Because of the heterogeneous nature of breast cancers, it is unlikely that any single tumour marker would be sufficient for breast cancer diagnosis or detection of metastasis. Indeed, an increasing number of reports have suggested that the use of multiple markers could indeed improve the likelihood of detecting tumour cells across the population.23,38,39 Identification of a new subset of patients using SBEM protein detection would be likely to enhance the potency of such a multimarker set. In line with such a multimarker strategy to disease management, we have previously shown that both SBEM and mammaglobin gene expression correlate positively with axillary lymph node metastasis.20 SBEM has also been included in a list of markers (18 in total) currently used for the detection of disseminated tumour cells, and their significance and limitations have been reviewed and discussed.22 In addition, a marker set containing CK19, p1B, EGP2 and SBEM has been reported to facilitate the discrimination between negative and positive lymph nodes in breast cancer patients.23 Recently, SBEM (BS106) gene expression has also been investigated with real-time PCR in a series of breast cancers, lymph nodes from cancer and non-cancer patients and normal breast tissues.37SBEM was highly expressed in all but one breast cancers and in all normal breast tissues. The authors concluded that SBEM added to the potential utility of other markers in breast cancer, such as mammaglobin and CK19.37

The TMAs used in this study were constructed with duplicate cores (0.6 mm) derived from each tumour sample. Our results have shown some heterogeneity in SBEM staining. Furthermore, it may be a matter of concern whether two cores are entirely representative of gene expression in a large tumour sample, as they could result in both over- and underscoring of protein expression in the TMA. However, although we cannot entirely exclude this possibility, previous studies by others have shown that with use of the standard breast cancer prognostic markers (ER, PR and HER-2), two cores are sufficient and have resulted in >95% accuracy.4042 Similarly, two cores have also been reported to provide a high level of accuracy in the TMA analysis of other cancers, such as metastatic prostate and ovarian cancer.43,44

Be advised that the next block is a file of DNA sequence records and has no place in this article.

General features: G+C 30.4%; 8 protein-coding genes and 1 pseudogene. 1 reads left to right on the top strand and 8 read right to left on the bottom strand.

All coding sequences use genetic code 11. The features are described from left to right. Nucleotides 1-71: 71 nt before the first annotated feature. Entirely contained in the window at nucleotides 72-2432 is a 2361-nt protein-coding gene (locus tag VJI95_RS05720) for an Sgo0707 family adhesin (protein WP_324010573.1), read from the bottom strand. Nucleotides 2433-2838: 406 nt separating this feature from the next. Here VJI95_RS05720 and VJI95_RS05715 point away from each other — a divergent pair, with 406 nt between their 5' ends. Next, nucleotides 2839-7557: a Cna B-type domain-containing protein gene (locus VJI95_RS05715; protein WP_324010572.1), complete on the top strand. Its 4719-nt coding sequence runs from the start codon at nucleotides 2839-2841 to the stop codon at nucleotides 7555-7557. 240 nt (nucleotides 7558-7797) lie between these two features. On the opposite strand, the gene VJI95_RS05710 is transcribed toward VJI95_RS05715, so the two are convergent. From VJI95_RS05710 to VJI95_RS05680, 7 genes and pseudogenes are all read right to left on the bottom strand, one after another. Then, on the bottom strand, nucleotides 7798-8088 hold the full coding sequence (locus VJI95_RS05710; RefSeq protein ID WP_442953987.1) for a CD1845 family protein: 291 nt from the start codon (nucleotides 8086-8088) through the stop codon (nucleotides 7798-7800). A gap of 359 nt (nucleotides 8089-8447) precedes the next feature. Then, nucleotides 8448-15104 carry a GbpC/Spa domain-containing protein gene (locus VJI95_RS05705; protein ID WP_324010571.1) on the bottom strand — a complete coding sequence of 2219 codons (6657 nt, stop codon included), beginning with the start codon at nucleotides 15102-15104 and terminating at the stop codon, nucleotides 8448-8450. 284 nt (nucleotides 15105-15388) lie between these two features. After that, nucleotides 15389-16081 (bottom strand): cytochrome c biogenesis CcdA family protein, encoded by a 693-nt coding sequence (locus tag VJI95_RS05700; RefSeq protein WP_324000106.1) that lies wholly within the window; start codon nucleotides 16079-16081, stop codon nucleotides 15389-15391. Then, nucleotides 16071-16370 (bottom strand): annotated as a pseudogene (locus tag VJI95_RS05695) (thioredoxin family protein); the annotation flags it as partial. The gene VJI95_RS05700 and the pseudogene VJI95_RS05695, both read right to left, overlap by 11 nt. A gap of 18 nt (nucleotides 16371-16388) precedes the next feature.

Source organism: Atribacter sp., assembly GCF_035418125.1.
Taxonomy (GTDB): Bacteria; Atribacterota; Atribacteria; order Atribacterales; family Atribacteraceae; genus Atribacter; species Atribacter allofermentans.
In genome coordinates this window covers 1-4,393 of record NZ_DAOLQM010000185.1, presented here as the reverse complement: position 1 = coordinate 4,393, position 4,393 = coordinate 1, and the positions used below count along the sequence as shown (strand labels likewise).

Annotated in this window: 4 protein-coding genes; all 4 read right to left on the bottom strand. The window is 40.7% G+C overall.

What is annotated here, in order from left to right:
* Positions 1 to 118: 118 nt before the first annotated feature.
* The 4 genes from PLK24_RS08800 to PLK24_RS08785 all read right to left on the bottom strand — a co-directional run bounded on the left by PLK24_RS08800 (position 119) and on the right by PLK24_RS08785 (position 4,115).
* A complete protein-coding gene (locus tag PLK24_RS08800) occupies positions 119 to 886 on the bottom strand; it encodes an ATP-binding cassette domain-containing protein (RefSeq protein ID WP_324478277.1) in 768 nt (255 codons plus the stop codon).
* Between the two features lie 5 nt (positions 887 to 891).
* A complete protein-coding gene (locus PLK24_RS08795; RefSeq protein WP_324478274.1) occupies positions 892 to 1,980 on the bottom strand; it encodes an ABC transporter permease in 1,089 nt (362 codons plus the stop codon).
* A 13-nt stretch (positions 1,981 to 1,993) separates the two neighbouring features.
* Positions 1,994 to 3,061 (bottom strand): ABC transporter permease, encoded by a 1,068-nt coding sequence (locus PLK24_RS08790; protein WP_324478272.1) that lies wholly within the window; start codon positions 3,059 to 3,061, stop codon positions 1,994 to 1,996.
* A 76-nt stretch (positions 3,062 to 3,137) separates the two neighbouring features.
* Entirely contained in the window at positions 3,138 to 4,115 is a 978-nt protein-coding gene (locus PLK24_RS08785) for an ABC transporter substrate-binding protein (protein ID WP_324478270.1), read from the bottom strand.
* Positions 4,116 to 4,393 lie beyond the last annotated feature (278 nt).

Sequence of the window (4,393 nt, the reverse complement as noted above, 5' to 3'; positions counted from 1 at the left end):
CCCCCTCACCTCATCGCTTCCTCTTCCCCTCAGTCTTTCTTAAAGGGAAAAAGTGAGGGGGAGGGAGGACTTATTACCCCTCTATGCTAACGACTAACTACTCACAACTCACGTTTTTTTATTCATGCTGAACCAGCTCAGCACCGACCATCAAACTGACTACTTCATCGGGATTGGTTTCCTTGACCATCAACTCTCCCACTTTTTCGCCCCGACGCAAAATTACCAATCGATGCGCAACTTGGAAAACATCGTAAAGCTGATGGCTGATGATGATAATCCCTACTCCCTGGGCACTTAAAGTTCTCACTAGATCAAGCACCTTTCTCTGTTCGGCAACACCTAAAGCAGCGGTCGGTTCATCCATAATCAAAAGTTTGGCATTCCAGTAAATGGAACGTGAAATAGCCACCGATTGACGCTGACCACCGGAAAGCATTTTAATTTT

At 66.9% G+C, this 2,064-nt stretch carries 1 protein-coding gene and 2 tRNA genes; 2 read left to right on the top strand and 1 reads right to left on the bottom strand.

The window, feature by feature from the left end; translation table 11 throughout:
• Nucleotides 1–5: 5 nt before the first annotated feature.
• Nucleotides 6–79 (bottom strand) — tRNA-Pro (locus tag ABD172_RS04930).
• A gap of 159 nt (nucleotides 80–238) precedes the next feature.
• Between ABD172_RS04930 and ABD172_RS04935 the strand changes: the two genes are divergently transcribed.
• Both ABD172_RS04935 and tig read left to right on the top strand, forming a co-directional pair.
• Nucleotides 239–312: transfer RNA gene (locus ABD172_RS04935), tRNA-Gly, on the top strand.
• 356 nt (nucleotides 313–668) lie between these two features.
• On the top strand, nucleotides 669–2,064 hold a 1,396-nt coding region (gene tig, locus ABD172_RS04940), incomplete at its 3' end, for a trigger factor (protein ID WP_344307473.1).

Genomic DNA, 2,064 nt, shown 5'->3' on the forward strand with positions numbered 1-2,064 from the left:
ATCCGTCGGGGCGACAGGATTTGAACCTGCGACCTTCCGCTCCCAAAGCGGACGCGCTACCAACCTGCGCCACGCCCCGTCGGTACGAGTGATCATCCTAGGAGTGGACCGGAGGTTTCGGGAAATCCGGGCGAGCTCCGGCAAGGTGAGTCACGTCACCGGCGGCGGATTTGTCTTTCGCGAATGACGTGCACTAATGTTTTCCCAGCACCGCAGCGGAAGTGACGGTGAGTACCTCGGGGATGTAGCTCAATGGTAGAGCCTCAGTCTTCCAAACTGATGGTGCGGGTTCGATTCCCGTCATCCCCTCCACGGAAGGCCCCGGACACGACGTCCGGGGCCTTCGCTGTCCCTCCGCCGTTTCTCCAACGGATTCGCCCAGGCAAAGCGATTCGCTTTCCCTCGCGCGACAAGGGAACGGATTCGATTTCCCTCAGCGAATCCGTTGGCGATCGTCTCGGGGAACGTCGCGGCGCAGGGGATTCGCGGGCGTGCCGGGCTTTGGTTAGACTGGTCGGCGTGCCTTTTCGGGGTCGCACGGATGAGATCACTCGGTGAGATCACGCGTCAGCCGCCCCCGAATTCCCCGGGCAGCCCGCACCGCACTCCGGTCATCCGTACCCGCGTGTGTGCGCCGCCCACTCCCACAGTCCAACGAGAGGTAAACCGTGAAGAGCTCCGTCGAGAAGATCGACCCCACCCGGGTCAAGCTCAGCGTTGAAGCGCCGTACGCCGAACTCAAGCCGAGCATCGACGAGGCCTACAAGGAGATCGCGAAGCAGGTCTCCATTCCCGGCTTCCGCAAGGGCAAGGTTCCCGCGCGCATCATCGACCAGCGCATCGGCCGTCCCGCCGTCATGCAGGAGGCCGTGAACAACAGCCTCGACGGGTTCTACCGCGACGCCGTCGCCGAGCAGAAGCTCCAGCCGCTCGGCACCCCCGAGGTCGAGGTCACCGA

Overall, SBEM expression was observed in 22% of ERα− and 13% of ERα+ breast cancers. No statistically significant association between SBEM expression and clinical outcome was observed. However, in ER+ breast cancers a definite trend toward significance between SBEM protein levels and disease outcome of patients was observed, suggesting that SBEM may be associated with worse survival and shorter time to progression in this specific subgroup. In ER− cancers, SBEM protein expression was highly associated with some markers of poor prognosis. We believe further analyses are needed, using real-time RT-PCR, to refine our assessment of SBEM expression in breast cancers. Altogether, these results suggest that SBEM may identify a unique subset of breast cancers and may have future implications for therapeutic management of the disease.


G.P.S. is funded by a Postdoctoral Fellowship Award from the Manitoba Health Research Council (MHRC) and previously from the CancerCare Manitoba Foundation (CCMF). F.H. was a MHRC Fellow. Y.M. is a Manitoba Medical Service Foundation Career Awardee. This work was supported by the Canadian Institute of Health Research (CIHR no. MOP 62971). The authors thank Dr Tracy Colpitts and Abbott Laboratories for the SBEM monoclonal antibodies and the personnel at the MBTB for technical support. We acknowledge the strong support of the CCMF for our facilities at Manitoba Institute of Cell Biology.



CIconfidence interval
EGFRepidermal growth factor receptor
EGPepithelial glycoprotein
ERoestrogen receptor
GAPDHglyceraldehyde-3-phosphate dehydrogenase
HRhazard ratio
LBAligand binding assay
MBTBManitoba Breast Tumour Bank
MMLVMoloney murine leukaemia virus
ORodds ratio
OSoverall survival
PRprogesterone receptor
RFSrelapse-free survival; RT-PCR, reverse transcriptase-polymerase chain reaction
SBEMsmall breast epithelial mucin
TMAtissue microarray

Competing interests

None to declare.